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In this case, the Supreme Court declined to adopt a risk-utility test for strict product liability design defect claims and confirmed that claims of design defect grounded on strict product liability in Nevada will continue to be governed by the consumer-expectation test. Respondent brought this suit against Ford Motor Company, alleging a design defect in the roof of the Ford Excursion and seeking damages based on theories of strict products liability and common law negligence. The case proceeded to trial on the strict products liability theory, and the jury returned a special verdict in favor of Respondent. The district court entered judgment on the jury’s $4.5 million damages award. On appeal, Ford urged the Supreme Court to adopt the risk-utility test for claims of strict product liability design defect, as set forth in the Restatement (Third) of Torts: Products Liability (Third Restatement). The Supreme Court affirmed, holding (1) this court declines to adopt the risk-utility test; (2) the jury was properly instructed on the consumer-expectation test; and (3) Respondent presented sufficient evidence to support the verdict. View "Ford Motor Co. v. Trejo" on Justia Law

Posted in: Personal Injury

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The Supreme Court’s exception to immunity for intentional torts and bad-faith conduct survives its adoption of the federal discretionary-function immunity test. Plaintiff sued Franchise Tax Board of the State of California (FTB) seeking damages for intentional torts and bad-faith conduct committed by FTB auditors. A jury awarded Plaintiff $139 million in damages on his tort claims and $250 million in punitive damages. The United States Supreme Court vacated the Supreme Court’s decision, holding that the Constitution does not permit Nevada to award damages against California agencies under Nevada law that are greater than it could award against Nevada agencies in similar circumstances. On remand, the Supreme Court held (1) FTB cannot invoke discretionary-function immunity to protect itself from Plaintiff’s intentional tort and bad-faith causes of action; (2) all of Plaintiff’s causes of action, except for his fraud and intentional infliction of emotional distress (IIED) claims, failed; (3) in regard to the IIED claim, substantial evidence supported the jury’s findings as to liability and an award of damages up to the amount of Nevada’s statutory cap; (4) FTB was entitled to the $50,000 statutory cap on Plaintiff’s IIED and fraud claims; and (5) FTB was immune from punitive damages because punitive damages would not be available against a Nevada government entity. View "Franchise Tax Board v. Hyatt" on Justia Law

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Pursuant to Nev. Rev. Stat. 86.371 and 86.381, a member of a limited limitability company (LLC) cannot be personally responsible for the LLC’s liabilities solely by virtue of being a member. Plaintiffs filed suit against an LLC (the water park) and two of its managing members (the member-LLCs) claiming that the negligence of the water park and member-LLCs contributed to their son’s injuries because of the water parks’ inadequate staffing of lifeguards. The district court granted summary judgment for the member-LLCs and dismissed the member-LLCs as improper parties pursuant to section 36.381. The Supreme Court affirmed, holding that the district court did not err in dismissing the member-LLCs as improper defendants as a matter of law. View "Gardner v. Henderson Water Park, LLC" on Justia Law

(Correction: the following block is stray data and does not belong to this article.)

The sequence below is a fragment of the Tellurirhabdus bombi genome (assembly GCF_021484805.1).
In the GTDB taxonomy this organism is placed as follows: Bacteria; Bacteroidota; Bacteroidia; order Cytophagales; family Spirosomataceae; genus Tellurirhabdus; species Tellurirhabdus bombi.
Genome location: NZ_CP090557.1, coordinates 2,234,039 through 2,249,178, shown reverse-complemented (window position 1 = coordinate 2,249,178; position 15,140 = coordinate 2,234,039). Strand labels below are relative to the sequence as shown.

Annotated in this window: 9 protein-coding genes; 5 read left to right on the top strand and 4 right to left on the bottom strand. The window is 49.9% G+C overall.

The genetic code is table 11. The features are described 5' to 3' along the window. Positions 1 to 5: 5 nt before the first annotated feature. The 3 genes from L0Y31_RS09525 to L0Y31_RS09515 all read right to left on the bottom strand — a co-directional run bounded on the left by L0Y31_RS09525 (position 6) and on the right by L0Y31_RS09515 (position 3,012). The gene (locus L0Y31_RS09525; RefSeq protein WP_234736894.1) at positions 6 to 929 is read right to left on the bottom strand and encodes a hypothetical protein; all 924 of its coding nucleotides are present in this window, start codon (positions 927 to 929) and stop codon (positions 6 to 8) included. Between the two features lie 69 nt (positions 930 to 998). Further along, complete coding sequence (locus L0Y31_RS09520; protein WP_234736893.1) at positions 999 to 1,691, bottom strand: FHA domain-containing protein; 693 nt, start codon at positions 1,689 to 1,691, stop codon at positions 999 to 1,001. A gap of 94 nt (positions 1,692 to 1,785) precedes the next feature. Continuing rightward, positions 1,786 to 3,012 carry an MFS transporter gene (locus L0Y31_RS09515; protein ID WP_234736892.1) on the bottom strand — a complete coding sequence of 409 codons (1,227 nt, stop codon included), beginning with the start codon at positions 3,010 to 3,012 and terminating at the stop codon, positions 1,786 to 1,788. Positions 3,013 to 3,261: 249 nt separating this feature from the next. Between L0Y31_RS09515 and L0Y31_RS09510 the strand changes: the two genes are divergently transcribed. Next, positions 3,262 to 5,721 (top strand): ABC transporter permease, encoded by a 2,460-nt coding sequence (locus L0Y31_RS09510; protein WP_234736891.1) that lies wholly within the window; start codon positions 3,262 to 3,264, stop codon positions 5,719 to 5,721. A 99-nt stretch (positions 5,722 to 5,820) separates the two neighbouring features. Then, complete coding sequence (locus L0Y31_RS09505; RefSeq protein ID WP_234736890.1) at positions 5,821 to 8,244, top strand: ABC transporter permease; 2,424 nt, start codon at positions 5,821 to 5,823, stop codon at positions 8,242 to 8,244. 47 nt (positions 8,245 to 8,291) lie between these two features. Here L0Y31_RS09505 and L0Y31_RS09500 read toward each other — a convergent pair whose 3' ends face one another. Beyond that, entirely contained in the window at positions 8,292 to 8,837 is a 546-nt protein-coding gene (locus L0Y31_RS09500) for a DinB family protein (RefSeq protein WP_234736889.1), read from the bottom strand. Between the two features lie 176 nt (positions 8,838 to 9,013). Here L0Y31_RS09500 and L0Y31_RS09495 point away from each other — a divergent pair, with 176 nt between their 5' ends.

Posted in: Personal Injury

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Portions of the 2013 amendments to Nevada’s anti-SLAPP statutes clarified existing law such that they apply retroactively, but the remaining applicable portions of the 2013 amendments effected a substantive change in the prior anti-SLAPP legislation such that those portions are not applicable retroactively. Based on the findings found in a report prepared by Pat Songer, the Town of Pahrump terminated Appellants’ employment. Appellants filed a complaint against Songer alleging defamation and intentional infliction of emotional distress. Songer filed a special motion to dismiss pursuant to Nevada’s anti-SLAPP statutes. The district court applied the 2013 statutory amendments retroactively in deciding Songer’s special motion to dismiss. The Supreme Court reversed, holding that the district court (1) properly applied the 2013 clarifying portions of the amendments in determining that Songer’s communication was potentially protected, but (2) erred in applying the remaining substantive portions of the 2013 amendments retroactively in determining that Appellants failed to meet the burden set forth in the 2013 amendments of establishing a probability of prevailing on their claims. View "Delucchi v. Songer" on Justia Law

Posted in: Personal Injury

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The Barton doctrine is extended to a court-appointed accountant in the capacity of a special master, thus requiring an individual to seek leave of the appointing court prior to filing suit in a non-appointing court against a court-appointed special master for actions taken in the scope of his court-derived authority. Larry Bertsch and his accounting firm (collectively, Bertsch) were appointed as special master in a lawsuit between Vion Operations, LLC and Jay Bloom (the Lion litigation). The district court later discharged Bertsch from his duties as special master. When the Vion litigation was dismissed, Bloom filed the underlying complaint against Bertsch alleging, inter alia, gross negligence and fraudulent concealment based on Bertsch’s allegedly wrongful actions in the Vion litigation. Bertsch filed a motion to dismiss, which the district court denied. Bertsch petitioned for a writ of mandamus arguing, in part, that Bloom’s complaint was jurisdictionally improper because Bloom did not first seek leave of the appointing court before instituting the underlying action. The Supreme Court granted the motion, holding that Bloom must first have filed a motion with the appointing court in order to sue Bertsch personally. View "Bertsch v. Eighth Judicial District Court" on Justia Law